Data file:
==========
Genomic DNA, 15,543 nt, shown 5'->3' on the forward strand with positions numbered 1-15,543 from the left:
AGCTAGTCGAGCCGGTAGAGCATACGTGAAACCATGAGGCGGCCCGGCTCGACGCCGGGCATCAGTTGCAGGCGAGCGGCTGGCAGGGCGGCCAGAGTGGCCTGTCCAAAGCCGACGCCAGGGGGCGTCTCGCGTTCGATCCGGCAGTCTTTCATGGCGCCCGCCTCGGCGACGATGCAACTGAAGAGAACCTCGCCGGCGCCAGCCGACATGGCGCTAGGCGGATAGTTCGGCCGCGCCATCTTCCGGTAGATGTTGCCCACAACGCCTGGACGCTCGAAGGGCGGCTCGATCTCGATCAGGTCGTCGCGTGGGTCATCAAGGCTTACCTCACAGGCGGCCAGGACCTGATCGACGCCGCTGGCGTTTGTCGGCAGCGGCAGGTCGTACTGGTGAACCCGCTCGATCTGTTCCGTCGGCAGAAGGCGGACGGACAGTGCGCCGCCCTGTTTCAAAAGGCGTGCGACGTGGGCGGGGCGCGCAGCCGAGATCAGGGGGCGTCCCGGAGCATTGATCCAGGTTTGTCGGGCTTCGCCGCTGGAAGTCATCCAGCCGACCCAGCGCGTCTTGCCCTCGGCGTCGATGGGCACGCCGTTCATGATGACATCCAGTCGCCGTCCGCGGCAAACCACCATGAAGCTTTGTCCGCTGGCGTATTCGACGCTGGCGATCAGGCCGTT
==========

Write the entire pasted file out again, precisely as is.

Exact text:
Genomic DNA, 15,543 nt, shown 5'->3' on the forward strand with positions numbered 1-15,543 from the left:
AGCTAGTCGAGCCGGTAGAGCATACGTGAAACCATGAGGCGGCCCGGCTCGACGCCGGGCATCAGTTGCAGGCGAGCGGCTGGCAGGGCGGCCAGAGTGGCCTGTCCAAAGCCGACGCCAGGGGGCGTCTCGCGTTCGATCCGGCAGTCTTTCATGGCGCCCGCCTCGGCGACGATGCAACTGAAGAGAACCTCGCCGGCGCCAGCCGACATGGCGCTAGGCGGATAGTTCGGCCGCGCCATCTTCCGGTAGATGTTGCCCACAACGCCTGGACGCTCGAAGGGCGGCTCGATCTCGATCAGGTCGTCGCGTGGGTCATCAAGGCTTACCTCACAGGCGGCCAGGACCTGATCGACGCCGCTGGCGTTTGTCGGCAGCGGCAGGTCGTACTGGTGAACCCGCTCGATCTGTTCCGTCGGCAGAAGGCGGACGGACAGTGCGCCGCCCTGTTTCAAAAGGCGTGCGACGTGGGCGGGGCGCGCAGCCGAGATCAGGGGGCGTCCCGGAGCATTGATCCAGGTTTGTCGGGCTTCGCCGCTGGAAGTCATCCAGCCGACCCAGCGCGTCTTGCCCTCGGCGTCGATGGGCACGCCGTTCATGATGACATCCAGTCGCCGTCCGCGGCAAACCACCATGAAGCTTTGTCCGCTGGCGTATTCGACGCTGGCGATCAGGCCGTT